The latest from Juan Wauters is 'Más Canciones de la Onda', a digital EP comprised of five unreleased songs recorded by Wauters as he was traveling South American to write the critically acclaimed La Onda de Juan Pablo. "These songs are not B-sides or outtakes. These are songs I really like. The only reason they didn't make it on the album is because I thought the other ones flowed better together as a whole. In fact, some of these unreleased tracks are among my favorite ones from that time in my life," Juan explains.
On this EP, Juan presents songs recorded in Argentina, Uruguay, Mexico and Chile — each with their own themes. Juan composed the opener "Sentimiento Volador" with childhood friend Marcelo Trias. Both came from households where tango music was ever present during their upbringing. As teens, they would casually play music together; mostly Rolling Stones covers on classical guitars. However, after Juan left Uruguay in 2002, they lost contact. When Juan returned, he ran into Marcelo on the street and they bonded as if time had never passed. Juan learned that his friend played bandoneon – the most significant instrument in tango music – and asked to record a song together. On "Sentimiento Volador," Marcelo improvises while Juan to express appreciation for tango’s musical style thru recitation; the track is a love letter to their fathers and to Buenos Aires — the city across the river from Montevideo, known as the epicenter for tango music.
"Mi Guitarra" was recorded in Mexico City, using two of the country’s popular instruments, the Acordeon and the Bajo Sexto, to tell the story of a person and a guitar that he wishes to have. Bouncing between fantasy and reality, the story’s end is left unclear; as open to interpretation as Juan himself was to the musicians he collaborated with during his travels. This openness meant that not every song is sonically reflective of its region - "Pasarla Bien", the first song Juan recorded on his travels, showcases two musicians Wauters met in Argentina, Diego Rodriguez and Martín Sanchez. Though they are not playing traditionally Argentine instruments, Wauters invited them to play anyway. Jazz vibraphone and an upright bass augment Wauters’ very simple, strong melodies.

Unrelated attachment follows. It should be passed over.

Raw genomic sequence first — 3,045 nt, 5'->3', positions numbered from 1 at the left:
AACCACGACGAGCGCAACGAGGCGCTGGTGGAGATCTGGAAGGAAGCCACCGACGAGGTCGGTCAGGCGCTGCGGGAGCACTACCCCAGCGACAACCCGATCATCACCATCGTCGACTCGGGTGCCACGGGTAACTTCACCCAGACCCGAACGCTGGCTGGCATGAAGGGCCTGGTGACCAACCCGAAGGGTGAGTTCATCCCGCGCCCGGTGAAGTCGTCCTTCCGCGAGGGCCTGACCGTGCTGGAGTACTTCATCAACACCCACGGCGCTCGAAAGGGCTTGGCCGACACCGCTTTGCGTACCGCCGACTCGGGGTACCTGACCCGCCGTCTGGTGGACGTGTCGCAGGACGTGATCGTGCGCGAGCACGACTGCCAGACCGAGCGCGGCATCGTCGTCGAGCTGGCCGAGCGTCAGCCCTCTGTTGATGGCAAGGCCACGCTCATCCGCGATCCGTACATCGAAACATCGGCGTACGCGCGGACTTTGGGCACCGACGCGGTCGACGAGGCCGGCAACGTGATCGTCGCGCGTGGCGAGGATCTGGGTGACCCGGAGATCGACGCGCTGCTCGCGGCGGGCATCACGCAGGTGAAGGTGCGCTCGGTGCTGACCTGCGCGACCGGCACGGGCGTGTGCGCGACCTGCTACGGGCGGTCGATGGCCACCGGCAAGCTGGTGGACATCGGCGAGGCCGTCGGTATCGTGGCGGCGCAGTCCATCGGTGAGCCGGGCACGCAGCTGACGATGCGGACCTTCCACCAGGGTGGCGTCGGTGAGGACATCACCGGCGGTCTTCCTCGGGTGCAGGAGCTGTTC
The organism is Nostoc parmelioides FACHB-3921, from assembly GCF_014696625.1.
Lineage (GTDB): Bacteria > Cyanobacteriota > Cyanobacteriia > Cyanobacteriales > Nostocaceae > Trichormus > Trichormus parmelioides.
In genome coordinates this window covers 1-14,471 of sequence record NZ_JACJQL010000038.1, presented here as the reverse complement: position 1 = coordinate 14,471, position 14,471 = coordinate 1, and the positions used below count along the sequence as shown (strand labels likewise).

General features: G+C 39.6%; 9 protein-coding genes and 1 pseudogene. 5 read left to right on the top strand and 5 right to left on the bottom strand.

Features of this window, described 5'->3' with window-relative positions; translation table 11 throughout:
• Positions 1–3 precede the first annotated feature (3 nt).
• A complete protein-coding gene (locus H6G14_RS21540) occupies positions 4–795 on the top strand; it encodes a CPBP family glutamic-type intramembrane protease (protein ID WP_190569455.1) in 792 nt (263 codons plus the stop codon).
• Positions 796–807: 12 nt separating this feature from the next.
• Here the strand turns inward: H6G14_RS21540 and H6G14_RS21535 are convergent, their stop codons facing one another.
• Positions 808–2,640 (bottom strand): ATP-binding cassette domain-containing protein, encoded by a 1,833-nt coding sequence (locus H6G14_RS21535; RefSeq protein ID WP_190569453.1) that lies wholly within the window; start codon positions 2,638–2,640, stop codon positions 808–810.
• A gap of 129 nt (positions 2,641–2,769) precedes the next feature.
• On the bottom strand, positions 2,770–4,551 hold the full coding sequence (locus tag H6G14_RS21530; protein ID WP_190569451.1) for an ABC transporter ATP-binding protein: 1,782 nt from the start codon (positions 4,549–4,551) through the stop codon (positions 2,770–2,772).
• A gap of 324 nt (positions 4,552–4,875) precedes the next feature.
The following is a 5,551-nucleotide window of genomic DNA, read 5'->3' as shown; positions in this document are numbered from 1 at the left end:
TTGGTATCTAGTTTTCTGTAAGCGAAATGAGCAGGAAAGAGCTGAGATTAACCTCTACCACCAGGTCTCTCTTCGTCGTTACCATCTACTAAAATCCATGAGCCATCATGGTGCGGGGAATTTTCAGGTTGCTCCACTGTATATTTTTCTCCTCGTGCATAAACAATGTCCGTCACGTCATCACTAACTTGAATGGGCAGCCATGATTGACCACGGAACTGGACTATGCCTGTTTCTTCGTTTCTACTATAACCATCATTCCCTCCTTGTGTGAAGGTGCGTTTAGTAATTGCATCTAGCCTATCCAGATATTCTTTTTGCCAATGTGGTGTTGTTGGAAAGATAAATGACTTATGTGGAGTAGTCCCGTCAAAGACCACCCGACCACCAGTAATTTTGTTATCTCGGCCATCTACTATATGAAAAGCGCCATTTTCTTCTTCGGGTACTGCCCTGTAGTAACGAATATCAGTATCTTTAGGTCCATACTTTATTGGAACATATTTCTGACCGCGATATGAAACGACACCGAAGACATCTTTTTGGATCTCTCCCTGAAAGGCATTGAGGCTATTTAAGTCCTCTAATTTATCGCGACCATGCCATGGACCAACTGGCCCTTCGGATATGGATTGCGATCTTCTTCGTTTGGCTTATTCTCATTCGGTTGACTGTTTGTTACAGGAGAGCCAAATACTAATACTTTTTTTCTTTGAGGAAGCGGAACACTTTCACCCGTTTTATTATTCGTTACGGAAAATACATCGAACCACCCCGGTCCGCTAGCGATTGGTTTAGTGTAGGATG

After leaving Uruguay in 2002, Wauters never again spent his birthday in his birthplace — until this musical trip. When he returned, Wauters decided to spend his birthday with his city, alone. He wanted to give himself and his city a song that would capture that moment's spirit. Wauters went out early with his guitar and, while walking and stopping to look around, he wrote "Montevideo, 22 de Diciembre, 2017." The song was recorded that same day. It too features Marcelo Trias on Bandoneon and tells a story of two friends. As the two friends walk through their city, they hear a sound and decide to follow it. When they arrive, the song reveals that the sound to be Montevideo's most popular music, candombe, which is itself heard in the field recording that opens the track. The song fittingly closes with the bandoneon, ending Juan's journey right back where he started - at home, making music with friends.